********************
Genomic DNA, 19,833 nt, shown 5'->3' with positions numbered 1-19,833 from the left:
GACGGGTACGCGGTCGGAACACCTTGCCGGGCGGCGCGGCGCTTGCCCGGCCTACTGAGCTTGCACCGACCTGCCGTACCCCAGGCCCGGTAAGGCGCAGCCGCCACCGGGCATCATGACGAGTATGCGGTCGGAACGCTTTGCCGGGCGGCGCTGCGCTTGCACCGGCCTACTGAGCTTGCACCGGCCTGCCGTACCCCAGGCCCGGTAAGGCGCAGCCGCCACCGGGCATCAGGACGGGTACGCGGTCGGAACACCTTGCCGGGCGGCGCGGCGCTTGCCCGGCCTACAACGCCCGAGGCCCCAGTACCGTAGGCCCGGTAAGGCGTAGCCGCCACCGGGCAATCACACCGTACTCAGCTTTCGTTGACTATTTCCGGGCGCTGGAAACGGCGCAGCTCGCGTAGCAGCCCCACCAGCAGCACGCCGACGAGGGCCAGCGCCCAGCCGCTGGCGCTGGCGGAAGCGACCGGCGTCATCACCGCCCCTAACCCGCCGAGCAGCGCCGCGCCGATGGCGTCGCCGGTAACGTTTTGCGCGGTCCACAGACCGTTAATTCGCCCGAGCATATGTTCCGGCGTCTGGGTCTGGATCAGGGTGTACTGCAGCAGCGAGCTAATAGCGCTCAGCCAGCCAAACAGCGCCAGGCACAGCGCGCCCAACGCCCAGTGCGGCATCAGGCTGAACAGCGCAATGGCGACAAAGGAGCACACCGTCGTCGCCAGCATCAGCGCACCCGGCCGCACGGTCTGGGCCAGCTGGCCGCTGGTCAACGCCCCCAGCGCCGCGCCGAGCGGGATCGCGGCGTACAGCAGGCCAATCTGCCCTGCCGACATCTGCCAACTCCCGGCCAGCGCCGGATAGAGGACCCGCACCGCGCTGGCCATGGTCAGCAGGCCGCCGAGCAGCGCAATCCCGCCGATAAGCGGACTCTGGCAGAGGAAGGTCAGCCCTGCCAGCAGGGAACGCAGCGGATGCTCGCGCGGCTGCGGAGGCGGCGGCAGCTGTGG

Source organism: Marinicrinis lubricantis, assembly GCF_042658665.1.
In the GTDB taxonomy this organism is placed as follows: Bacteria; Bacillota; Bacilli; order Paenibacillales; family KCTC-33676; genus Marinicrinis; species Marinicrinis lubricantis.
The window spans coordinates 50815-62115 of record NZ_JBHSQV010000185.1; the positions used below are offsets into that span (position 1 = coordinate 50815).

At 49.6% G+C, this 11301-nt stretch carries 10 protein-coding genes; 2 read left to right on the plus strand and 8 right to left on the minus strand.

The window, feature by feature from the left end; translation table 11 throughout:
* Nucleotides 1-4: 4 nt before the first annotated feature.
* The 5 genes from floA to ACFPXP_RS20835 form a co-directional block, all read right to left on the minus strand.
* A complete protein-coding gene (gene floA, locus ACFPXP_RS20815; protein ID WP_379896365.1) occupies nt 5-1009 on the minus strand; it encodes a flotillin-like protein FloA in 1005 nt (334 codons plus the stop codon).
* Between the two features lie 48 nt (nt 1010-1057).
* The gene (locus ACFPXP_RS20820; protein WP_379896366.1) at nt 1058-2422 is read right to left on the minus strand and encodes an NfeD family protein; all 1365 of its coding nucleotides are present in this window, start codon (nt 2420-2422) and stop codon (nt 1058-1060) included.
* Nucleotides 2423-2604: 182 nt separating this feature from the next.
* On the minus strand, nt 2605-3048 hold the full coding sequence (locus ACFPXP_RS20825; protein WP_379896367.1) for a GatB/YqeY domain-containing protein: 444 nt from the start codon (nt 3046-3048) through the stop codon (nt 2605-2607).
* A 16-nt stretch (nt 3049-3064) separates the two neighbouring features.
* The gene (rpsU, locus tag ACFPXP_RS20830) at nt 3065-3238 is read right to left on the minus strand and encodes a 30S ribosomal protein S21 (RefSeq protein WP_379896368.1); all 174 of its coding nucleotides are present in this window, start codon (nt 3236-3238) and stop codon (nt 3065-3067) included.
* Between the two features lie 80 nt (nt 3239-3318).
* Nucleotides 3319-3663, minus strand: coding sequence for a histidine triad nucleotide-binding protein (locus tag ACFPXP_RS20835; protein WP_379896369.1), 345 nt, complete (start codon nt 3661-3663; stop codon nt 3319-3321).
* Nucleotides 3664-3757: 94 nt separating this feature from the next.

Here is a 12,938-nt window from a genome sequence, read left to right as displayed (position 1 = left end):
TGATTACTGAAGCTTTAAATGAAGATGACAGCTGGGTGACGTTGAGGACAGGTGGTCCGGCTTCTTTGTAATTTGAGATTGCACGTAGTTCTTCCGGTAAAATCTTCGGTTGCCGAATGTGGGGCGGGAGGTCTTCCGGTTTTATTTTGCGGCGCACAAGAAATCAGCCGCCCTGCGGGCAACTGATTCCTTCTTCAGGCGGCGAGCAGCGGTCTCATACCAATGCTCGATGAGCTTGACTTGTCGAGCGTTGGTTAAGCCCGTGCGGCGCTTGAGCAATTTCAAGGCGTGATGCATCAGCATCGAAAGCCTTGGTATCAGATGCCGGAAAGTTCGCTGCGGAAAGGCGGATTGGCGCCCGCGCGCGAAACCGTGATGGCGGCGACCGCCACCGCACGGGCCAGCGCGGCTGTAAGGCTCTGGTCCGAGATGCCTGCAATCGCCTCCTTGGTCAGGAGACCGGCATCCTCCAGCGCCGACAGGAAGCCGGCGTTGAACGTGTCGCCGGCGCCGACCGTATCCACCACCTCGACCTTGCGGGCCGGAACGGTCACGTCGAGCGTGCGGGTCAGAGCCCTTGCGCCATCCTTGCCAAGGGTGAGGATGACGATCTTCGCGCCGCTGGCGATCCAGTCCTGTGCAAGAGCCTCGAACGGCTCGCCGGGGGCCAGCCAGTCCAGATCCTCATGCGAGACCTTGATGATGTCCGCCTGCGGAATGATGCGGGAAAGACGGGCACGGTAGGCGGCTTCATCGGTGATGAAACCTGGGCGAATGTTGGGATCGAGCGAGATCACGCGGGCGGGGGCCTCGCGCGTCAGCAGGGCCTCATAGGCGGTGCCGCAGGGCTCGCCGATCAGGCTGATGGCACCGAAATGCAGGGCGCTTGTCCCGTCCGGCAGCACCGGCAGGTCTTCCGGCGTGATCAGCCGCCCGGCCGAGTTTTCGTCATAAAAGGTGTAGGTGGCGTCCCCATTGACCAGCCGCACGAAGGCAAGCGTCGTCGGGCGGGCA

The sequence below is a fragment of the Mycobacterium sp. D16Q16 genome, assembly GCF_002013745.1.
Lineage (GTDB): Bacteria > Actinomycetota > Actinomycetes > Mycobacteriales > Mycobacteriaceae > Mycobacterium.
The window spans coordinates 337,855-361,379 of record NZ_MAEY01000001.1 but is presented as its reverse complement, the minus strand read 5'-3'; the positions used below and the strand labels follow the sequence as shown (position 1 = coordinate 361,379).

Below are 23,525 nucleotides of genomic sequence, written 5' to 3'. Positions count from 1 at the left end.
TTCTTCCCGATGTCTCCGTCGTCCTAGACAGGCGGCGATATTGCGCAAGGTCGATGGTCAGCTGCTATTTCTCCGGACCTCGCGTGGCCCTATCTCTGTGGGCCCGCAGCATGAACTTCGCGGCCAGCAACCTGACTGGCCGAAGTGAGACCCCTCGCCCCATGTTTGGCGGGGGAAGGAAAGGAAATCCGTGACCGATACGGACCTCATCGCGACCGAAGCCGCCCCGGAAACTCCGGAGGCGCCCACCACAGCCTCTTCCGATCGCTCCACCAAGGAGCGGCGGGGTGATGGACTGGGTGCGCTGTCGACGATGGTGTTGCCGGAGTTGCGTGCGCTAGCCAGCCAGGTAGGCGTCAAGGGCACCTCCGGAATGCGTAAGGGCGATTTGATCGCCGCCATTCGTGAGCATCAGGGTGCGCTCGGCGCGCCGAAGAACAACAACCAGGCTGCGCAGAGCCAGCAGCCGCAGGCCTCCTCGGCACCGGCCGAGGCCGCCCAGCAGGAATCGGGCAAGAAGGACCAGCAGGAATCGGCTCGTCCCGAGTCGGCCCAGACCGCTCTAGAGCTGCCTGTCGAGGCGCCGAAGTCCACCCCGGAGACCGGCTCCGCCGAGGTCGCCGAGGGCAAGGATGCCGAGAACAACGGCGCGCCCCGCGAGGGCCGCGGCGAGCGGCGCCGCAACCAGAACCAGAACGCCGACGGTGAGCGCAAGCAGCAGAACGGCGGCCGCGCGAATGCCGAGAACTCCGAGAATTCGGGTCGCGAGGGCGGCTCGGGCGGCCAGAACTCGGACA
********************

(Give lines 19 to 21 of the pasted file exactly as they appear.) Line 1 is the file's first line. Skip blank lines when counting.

* Nucleotides 3664-3757: 94 nt separating this feature from the next.

Here is a 12,938-nt window from a genome sequence, read left to right as displayed (position 1 = left end):
TGATTACTGAAGCTTTAAATGAAGATGACAGCTGGGTGACGTTGAGGACAGGTGGTCCGGCTTCTTTGTAATTTGAGATTGCACGTAGTTCTTCCGGTAAAATCTTCGGTTGCCGAATGTGGGGCGGGAGGTCTTCCGGTTTTATTTTGCGGCGCACAAGAAATCAGCCGCCCTGCGGGCAACTGATTCCTTCTTCAGGCGGCGAGCAGCGGTCTCATACCAATGCTCGATGAGCTTGACTTGTCGAGCGTTGGTTAAGCCCGTGCGGCGCTTGAGCAATTTCAAGGCGTGATGCATCAGCATCGAAAGCCTTGGTATCAGATGCCGGAAAGTTCGCTGCGGAAAGGCGGATTGGCGCCCGCGCGCGAAACCGTGATGGCGGCGACCGCCACCGCACGGGCCAGCGCGGCTGTAAGGCTCTGGTCCGAGATGCCTGCAATCGCCTCCTTGGTCAGGAGACCGGCATCCTCCAGCGCCGACAGGAAGCCGGCGTTGAACGTGTCGCCGGCGCCGACCGTATCCACCACCTCGACCTTGCGGGCCGGAACGGTCACGTCGAGCGTGCGGGTCAGAGCCCTTGCGCCATCCTTGCCAAGGGTGAGGATGACGATCTTCGCGCCGCTGGCGATCCAGTCCTGTGCAAGAGCCTCGAACGGCTCGCCGGGGGCCAGCCAGTCCAGATCCTCATGCGAGACCTTGATGATGTCCGCCTGCGGAATGATGCGGGAAAGACGGGCACGGTAGGCGGCTTCATCGGTGATGAAACCTGGGCGAATGTTGGGATCGAGCGAGATCACGCGGGCGGGGGCCTCGCGCGTCAGCAGGGCCTCATAGGCGGTGCCGCAGGGCTCGCCGATCAGGCTGATGGCACCGAAATGCAGGGCGCTTGTCCCGTCCGGCAGCACCGGCAGGTCTTCCGGCGTGATCAGCCGCCCGGCCGAGTTTTCGTCATAAAAGGTGTAGGTGGCGTCCCCATTGACCAGCCGCACGAAGGCAAGCGTCGTCGGGCGGGCA